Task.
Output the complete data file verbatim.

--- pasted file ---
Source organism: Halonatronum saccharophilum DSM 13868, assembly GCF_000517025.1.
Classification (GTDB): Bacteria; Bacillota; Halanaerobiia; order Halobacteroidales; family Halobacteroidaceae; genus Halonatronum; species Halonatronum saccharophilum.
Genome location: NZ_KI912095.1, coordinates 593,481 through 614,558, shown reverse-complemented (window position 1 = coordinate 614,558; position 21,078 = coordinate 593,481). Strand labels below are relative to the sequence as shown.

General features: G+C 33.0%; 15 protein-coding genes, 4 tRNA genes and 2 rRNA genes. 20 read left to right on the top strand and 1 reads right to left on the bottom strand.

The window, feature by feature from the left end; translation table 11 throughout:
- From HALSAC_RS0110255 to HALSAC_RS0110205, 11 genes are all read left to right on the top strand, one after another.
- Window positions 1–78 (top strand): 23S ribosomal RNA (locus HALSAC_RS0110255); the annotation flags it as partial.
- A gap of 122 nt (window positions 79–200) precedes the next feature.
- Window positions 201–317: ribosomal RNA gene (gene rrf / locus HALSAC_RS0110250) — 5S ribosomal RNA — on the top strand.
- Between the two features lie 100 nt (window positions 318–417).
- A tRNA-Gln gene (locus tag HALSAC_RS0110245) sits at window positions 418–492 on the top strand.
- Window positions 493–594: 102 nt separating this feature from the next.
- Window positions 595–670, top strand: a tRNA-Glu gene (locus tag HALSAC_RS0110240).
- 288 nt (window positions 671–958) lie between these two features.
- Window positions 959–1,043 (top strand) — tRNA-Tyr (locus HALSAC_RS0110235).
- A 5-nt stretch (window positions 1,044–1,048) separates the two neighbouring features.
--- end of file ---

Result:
Source organism: Halonatronum saccharophilum DSM 13868, assembly GCF_000517025.1.
Classification (GTDB): Bacteria; Bacillota; Halanaerobiia; order Halobacteroidales; family Halobacteroidaceae; genus Halonatronum; species Halonatronum saccharophilum.
Genome location: NZ_KI912095.1, coordinates 593,481 through 614,558, shown reverse-complemented (window position 1 = coordinate 614,558; position 21,078 = coordinate 593,481). Strand labels below are relative to the sequence as shown.

General features: G+C 33.0%; 15 protein-coding genes, 4 tRNA genes and 2 rRNA genes. 20 read left to right on the top strand and 1 reads right to left on the bottom strand.

The window, feature by feature from the left end; translation table 11 throughout:
- From HALSAC_RS0110255 to HALSAC_RS0110205, 11 genes are all read left to right on the top strand, one after another.
- Window positions 1–78 (top strand): 23S ribosomal RNA (locus HALSAC_RS0110255); the annotation flags it as partial.
- A gap of 122 nt (window positions 79–200) precedes the next feature.
- Window positions 201–317: ribosomal RNA gene (gene rrf / locus HALSAC_RS0110250) — 5S ribosomal RNA — on the top strand.
- Between the two features lie 100 nt (window positions 318–417).
- A tRNA-Gln gene (locus tag HALSAC_RS0110245) sits at window positions 418–492 on the top strand.
- Window positions 493–594: 102 nt separating this feature from the next.
- Window positions 595–670, top strand: a tRNA-Glu gene (locus tag HALSAC_RS0110240).
- 288 nt (window positions 671–958) lie between these two features.
- Window positions 959–1,043 (top strand) — tRNA-Tyr (locus HALSAC_RS0110235).
- A 5-nt stretch (window positions 1,044–1,048) separates the two neighbouring features.